Have you had a hard time expressing your emotions? You are not the only one…
It is a matter of fact that we don’t really learn to speak about our emotions (EVER). Emotional life is marginalised as we are devoted to the practicalities of everyday life. And people seem to like us better when happy and promote the “happiness stance”.
- “Oh, no need to worry!”
- “Don’t be angry.”
- “Why are you so upset?”
- “I don’t understand where all this is coming from…”
The assumption here is that emotions don’t play a part in doing things and being effective. And that it is not safe to talk about them. But are these assumptions true?
The consequence of labelling emotions
By labelling our experience good or bad, we marginalise certain experiences. Complex cognitive processes show an intelligent human being. The complexity of emotions points to a neurotic human being. Hhmmm… That seems a bit unfair – doesn’t it?
What we mostly do to survive this divide is cutting ourselves from our emotions. Or we play them down and hide them from others (or even ourselves). And most of the times we fail to notice that emotions are there longing to be seen. So, this leaves us highly unskilled or emotionally unintelligent if you like. We lack the tools we need to handle and process our own emotions and bring them into our relationships.
My personal view on emotions
Emotions are internal processes. They are signposts as to what is happening to the environment. They have a rational basis and are signposts for certain events.
- I might feel angry if someone is not respecting my expectations around boundaries
- I might feel sad if my expectations end down the drain
- I might feel happy if I get acknowledgement and positivity from my environment
- I might feel anxious or fearful if I start thinking about the future and how I will be able to make ends meet.
The common thread here is that the environment plays a significant part in my emotions. It is a tool that I can utilise to understand what is happening around me better. And this is a tool I can start using to discover myself and how I react to certain stimuli from the environment as well. Emotions are relational signposts.
Emotions and vulnerability
As emotions are not discussed openly in our current (at least western) societies, it has become a bit of a grey area to do that. And as such, it might be tricky or risky to actually let them out. They are something from us that we can let our environment know or we can keep it to ourselves. We can either isolate ourselves or share. However, sharing is risky because we don’t know how others will react. And this might be difficult for us.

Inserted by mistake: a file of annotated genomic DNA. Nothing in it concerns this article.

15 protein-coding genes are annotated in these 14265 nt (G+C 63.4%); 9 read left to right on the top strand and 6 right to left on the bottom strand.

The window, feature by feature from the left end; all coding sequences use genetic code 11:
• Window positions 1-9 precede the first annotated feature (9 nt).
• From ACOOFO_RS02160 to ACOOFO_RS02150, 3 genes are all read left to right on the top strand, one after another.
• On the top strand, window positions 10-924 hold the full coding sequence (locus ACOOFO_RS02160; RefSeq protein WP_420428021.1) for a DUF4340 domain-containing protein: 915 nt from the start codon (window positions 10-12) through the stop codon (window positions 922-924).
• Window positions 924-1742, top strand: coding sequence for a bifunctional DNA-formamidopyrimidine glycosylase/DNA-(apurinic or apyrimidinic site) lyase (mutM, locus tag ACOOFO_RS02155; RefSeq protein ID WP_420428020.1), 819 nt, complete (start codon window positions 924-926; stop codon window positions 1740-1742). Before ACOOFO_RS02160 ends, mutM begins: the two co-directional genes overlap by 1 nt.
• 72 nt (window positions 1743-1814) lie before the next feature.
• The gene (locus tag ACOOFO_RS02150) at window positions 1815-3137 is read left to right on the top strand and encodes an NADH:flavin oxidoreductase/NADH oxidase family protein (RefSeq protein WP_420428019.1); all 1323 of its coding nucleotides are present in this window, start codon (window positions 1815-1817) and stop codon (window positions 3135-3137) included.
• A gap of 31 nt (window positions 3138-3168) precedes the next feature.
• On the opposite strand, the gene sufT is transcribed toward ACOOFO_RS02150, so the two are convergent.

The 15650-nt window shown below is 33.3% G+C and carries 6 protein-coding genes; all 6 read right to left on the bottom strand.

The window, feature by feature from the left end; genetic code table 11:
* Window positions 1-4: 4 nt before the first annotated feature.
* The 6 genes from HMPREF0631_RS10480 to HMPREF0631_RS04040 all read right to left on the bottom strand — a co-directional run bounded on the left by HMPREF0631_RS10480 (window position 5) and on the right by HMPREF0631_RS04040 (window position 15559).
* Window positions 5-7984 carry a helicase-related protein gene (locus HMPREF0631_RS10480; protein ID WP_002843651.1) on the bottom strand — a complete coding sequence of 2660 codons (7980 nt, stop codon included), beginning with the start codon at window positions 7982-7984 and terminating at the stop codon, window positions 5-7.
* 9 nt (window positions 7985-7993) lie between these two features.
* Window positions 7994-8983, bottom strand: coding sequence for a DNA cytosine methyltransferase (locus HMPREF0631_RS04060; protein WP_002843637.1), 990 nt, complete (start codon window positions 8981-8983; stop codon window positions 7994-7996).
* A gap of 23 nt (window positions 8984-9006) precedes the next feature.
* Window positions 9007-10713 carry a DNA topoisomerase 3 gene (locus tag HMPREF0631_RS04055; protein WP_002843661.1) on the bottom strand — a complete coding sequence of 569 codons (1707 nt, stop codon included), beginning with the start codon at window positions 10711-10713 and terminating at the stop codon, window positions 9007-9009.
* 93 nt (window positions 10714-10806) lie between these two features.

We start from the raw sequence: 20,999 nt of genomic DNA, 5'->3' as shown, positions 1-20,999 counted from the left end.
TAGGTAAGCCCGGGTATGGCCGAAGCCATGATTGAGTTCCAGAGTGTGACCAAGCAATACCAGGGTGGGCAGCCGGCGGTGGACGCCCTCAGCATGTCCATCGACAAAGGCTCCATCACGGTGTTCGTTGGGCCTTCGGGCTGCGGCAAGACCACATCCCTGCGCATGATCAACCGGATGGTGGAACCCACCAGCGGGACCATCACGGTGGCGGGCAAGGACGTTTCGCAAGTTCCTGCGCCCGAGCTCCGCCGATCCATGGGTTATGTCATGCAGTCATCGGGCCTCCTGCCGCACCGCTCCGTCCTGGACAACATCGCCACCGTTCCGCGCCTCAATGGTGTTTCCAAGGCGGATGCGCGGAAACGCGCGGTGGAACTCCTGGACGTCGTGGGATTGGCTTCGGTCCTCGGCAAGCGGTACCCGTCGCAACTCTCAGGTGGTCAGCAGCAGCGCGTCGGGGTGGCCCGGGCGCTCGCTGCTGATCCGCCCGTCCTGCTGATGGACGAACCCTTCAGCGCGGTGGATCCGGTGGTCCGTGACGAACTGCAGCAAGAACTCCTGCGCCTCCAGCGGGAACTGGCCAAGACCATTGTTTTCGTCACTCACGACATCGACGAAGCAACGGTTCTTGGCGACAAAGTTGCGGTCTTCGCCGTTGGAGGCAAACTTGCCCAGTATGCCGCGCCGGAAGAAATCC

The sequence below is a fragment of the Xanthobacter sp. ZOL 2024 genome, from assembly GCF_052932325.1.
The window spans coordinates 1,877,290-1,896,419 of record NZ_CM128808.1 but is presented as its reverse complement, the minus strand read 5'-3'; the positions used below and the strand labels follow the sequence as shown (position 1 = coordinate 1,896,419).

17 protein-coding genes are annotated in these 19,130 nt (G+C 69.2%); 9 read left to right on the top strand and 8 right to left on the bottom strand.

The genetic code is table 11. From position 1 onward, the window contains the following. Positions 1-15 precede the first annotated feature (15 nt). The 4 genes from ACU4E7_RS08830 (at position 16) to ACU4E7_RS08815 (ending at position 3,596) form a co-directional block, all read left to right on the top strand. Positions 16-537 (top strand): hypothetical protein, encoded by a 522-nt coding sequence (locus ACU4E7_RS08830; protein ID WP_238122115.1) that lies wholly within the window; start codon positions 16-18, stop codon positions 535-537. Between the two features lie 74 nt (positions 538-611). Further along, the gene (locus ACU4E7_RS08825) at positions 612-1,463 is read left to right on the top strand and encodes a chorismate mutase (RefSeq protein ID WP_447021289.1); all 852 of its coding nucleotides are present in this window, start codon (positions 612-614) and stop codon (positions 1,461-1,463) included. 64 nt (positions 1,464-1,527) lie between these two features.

Emotions and relationships
As I was explaining in my previous post, a tool in relations is to be able to discuss emotions. Some guidelines can be helpful in order to do that:
- Our emotions are our own processes so we need to know them first (and know where to look).
- Once we know how we feel, we need to own our emotions. Responsibility for our emotions comes as a second guideline.
- We have no control over others. This means that others might choose to disregard our emotions or might have an unexpected reaction. This points to two things.
a. We might need to let go of our expectations from others.
b. We need to select wisely who to share our emotions with.
- Allowing and accepting what is comes as the fourth guideline. Our emotions point to what is going on in our relations and with our environment and we can choose to learn and perhaps adapt when necessary.
Emotions might have to do with our past as we are largely shaped by our upbringing. In cases where you notice that your emotional patterns become dysfunctional, therapy might be a good option or even required. This will help to heal some wounds and give closure to any unfinished business from the past. This is what will ultimately allow you to have a different emotional experience and connect in new ways with your environment instead of a stereotypical way (I am thinking of the Pavlov’s dog here).
So what do you think? Do you agree that emotions are rational processes? And can this process of paying attention to them potentially help?